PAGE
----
In This Place

In This Place: March 26, 2014



“No Passengers: This Train is Headed for the (Grave) Yard by Trish Adams Most times, significant histor¬≠ical transitions come and go and people don’t notice until years or even decades later that an epochal shift has had a huge impact on their lives and their communities. That is not the case with the demise of the railroad — and especially […]

In This Place: March 19, 2014



It’s that time of year again. Mud season??Not quite. No, it’s bragging — uh, tapping — time. The sugar harvest simultaneously evokes nostalgia for the old days, marvel at the wonders of modernization and a fierce fidelity to a tradition which will always require time, patience and, it is hoped, good company. March 11, 1910 “Sappin’ Time” by L. R. […]

In This Place: March 12, 2014



Of Saints and Sinners: St. Patrick’s Day It’s a wee bit disappointed I am. Not that me pilferings of St. Paddy’s incidentals was an abuse of me time. But I was hoping for some doings of, shall we say, a more “spirited” nature? If it’s research into the Wearing of the Green in these archives you’ll be doing, put on […]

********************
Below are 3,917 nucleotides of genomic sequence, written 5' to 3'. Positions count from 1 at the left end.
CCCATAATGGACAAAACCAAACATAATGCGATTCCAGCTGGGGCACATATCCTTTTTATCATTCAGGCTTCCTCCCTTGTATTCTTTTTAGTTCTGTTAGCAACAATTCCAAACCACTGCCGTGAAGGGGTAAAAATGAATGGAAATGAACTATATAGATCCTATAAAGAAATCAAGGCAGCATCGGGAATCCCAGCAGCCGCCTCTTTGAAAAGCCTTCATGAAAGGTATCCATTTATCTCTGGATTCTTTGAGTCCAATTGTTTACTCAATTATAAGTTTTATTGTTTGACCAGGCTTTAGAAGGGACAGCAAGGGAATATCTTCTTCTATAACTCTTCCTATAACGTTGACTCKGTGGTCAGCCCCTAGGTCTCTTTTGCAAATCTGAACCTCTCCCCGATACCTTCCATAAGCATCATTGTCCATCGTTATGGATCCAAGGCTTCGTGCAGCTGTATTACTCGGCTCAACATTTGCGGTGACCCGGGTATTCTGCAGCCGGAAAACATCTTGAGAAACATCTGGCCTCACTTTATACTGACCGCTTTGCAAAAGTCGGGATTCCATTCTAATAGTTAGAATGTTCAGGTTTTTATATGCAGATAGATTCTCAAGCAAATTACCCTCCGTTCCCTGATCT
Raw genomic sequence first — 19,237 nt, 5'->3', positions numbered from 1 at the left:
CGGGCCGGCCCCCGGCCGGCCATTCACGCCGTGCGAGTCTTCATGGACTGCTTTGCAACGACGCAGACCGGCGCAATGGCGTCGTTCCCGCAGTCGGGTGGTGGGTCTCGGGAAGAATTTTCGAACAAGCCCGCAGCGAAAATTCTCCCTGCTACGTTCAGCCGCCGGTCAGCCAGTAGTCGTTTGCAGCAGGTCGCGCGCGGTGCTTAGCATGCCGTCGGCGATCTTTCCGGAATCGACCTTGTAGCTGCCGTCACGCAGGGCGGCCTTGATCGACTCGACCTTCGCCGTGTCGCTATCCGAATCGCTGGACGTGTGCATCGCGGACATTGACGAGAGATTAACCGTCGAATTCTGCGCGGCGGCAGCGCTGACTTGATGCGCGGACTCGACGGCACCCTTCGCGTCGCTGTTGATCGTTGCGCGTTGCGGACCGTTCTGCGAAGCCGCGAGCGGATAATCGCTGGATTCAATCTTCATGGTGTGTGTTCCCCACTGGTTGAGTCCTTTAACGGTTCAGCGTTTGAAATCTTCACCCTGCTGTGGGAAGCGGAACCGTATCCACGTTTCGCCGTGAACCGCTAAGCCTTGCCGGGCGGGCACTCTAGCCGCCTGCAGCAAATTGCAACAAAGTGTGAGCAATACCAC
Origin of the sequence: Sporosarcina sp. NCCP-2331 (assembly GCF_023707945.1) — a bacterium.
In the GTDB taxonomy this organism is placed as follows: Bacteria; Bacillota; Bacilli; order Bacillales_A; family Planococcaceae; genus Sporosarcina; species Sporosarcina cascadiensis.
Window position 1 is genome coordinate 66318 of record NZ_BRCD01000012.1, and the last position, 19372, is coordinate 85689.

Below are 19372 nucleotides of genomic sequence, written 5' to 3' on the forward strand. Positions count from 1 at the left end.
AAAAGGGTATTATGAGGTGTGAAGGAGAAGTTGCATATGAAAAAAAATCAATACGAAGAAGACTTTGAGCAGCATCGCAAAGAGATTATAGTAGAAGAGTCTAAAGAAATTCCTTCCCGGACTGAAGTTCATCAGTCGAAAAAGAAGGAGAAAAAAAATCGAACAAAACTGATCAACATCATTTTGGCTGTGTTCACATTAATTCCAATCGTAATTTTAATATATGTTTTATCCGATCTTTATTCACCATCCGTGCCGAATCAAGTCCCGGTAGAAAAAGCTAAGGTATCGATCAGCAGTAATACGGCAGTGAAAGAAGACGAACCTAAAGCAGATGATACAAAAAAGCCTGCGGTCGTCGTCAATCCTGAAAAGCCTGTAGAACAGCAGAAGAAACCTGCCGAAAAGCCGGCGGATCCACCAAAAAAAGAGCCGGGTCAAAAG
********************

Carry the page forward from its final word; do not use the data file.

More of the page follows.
In This Place: March 5, 2014



Changelings: The Lost and Found Column The theme for this week’s column was serendipitous; my first archive search revealed a story of local troopers in 1932, called out to help find the Lindberg baby, and that got me thinking about children lost closer to home. In folklore, a “changeling” is an inhuman creature substituted for a human child, stolen by […]

In This Place: February 26, 2014



By Trish Adams When I promised sappiness this week, I was jumping the gun a little. Maple season is often still going strong in early April. Meanwhile, another great tradition, ice harvesting, had better be done by now or everybody’s butter will melt come May. Huge blocks of ice, “plowed,”?sawed and harvested, at 80 pounds a piece, once kept men […]

In This Place: February 19, 2014



By Trish Adams For my first “In This Place” column, combing the News archives from 1902 through the 1970s, I was hoping for old-fashioned Valentine parties and giant snowstorms, news of winter endurance and innocent love among farmers and their sweethearts. But, as usual, news of “this place” was a little more complicated. By February, winter has been going for […]


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